Lena Waithe understands the significance of her visibility as a Black and openly gay woman in television and film. She acknowledged as much when she became the first Black woman to win the Emmy for “Writing for a Comedy Series,” which she accepted with a speech celebrating her “LGBQTIA family” last year. While some artists might avoid the responsibility of representing their community on screen, Waithe told The New York Times that she enthusiastically accepts that weight.

“I’m proud to carry that torch and be like ‘I’m gay! I’m Black! Hang your dreams on me. Hang your hopes on me. I’ll carry them to the best of my ability,’” she told The Times, which published the profile online yesterday (January 2).

Much of story explores Waithe’s creation of “The Chi,” a series set in her hometown that debuts Sunday (January 7) on Showtime. The ensemble drama focuses on a multigenerational group of Chicagoans of color whose lives and aspirations intersect though a series of random events. Waithe told The Times that she hopes the show can break past the racist and dehumanizing stereotypes that follow most public discussions about gun violence in the Windy City:

“My mission is to show these young Black men are not born with a gun in their hand,” Ms. Waithe said over brunch earlier that day at a downtown diner. “These are kids who come out with all the promise and hope that any other kid does.”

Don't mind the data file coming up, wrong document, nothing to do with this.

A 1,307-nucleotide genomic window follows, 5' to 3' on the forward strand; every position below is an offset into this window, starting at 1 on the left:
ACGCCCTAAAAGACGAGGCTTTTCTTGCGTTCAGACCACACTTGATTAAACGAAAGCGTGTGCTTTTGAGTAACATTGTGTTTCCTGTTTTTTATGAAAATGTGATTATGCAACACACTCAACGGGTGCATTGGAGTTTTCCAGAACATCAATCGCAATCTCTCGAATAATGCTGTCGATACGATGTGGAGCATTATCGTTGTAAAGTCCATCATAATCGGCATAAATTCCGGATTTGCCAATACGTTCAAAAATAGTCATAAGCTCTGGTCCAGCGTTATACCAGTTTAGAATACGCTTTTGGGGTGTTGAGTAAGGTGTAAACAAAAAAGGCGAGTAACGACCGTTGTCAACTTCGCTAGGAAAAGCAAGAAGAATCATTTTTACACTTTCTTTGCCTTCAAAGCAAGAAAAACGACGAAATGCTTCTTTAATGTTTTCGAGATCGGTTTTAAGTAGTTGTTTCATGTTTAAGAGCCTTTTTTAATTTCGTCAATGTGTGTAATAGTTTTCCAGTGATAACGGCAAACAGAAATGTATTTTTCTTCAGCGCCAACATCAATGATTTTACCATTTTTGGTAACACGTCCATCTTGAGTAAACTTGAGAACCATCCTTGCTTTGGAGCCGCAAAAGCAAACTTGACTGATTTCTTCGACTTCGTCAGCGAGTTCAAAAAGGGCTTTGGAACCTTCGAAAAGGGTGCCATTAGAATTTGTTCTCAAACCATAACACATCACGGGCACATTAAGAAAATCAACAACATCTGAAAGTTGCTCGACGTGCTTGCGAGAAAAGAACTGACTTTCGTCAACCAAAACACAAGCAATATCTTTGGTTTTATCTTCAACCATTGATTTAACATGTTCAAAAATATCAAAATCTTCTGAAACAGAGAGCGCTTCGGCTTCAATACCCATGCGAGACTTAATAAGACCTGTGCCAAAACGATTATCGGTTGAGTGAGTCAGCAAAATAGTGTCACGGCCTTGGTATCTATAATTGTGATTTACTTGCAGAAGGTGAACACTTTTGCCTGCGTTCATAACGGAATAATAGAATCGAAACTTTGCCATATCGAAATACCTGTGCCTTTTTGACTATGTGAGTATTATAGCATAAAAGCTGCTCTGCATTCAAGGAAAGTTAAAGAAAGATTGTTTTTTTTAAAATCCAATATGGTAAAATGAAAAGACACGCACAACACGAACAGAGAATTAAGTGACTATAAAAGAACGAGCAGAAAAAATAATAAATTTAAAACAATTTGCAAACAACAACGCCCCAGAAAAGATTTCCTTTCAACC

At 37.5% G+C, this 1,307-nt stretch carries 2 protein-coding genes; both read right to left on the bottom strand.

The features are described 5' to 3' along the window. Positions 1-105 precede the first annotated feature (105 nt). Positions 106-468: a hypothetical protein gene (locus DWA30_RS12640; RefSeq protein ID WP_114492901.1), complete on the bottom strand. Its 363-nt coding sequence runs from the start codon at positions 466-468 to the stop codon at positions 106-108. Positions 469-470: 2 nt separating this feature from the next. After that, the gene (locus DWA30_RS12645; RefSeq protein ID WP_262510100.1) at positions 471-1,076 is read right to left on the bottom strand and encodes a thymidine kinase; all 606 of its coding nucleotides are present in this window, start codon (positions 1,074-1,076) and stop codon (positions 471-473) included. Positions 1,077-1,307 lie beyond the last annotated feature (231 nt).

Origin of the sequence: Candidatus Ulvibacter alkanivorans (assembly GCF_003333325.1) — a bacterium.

“I wanted to humanize them and show that their lives are valid,” she added. “But I don’t paint us in a perfect light at all. My hope is that I can show us in an honest way. That’s it. Not bad. Not perfect. Just accurate.”

Waithe pursued this goal by making sure the production centered Chicago in as many production details as possible:

Common, a fellow Chicago native who is an executive producer and one of the stars of “The Chi,” said Ms. Waithe stressed during filming how important it was for the show to pay homage to her city. “And so we’ve got a mission to be as authentic as we can,” he said. They employed a crew comprised almost entirely of locals, shot on location and filled the soundtrack exclusively with music by Chicago artists like Chance the Rapper and Kanye West.

The profile also chronicles Waithe’s professional journey, incorporating quotes from her most famous colleagues. “A Wrinkle in Time” director Ava DuVernay talks about hiring Waithe as an assistant on her first film, “I Will Follow”:

“She was this wonderful, funny, passionate young woman who would just do whatever it took from locking up to getting coffee to cleaning up,” said Ms. DuVernay, who would go on to direct “Selma.” When the film wrapped production, Ms. DuVernay encouraged Ms. Waithe to chart her own creative course and not wait around for opportunities to be offered.

Ms. Waithe embraced the advice, writing and directing her own short film, “Save Me,” which landed her writing and production jobs on shows like “Bones” and “Dear White People.” In 2014, she wrote the pilot script for “The Chi,” and it quickly attracted interest from several networks.

Waithe also commented on the ongoing conversation about casting and hiring diversity in the entertainment industry. “We are not in the same world anymore,” she said. “Even White people are tired of watching White people’s shows.”

Read the full profile at NYTimes.com.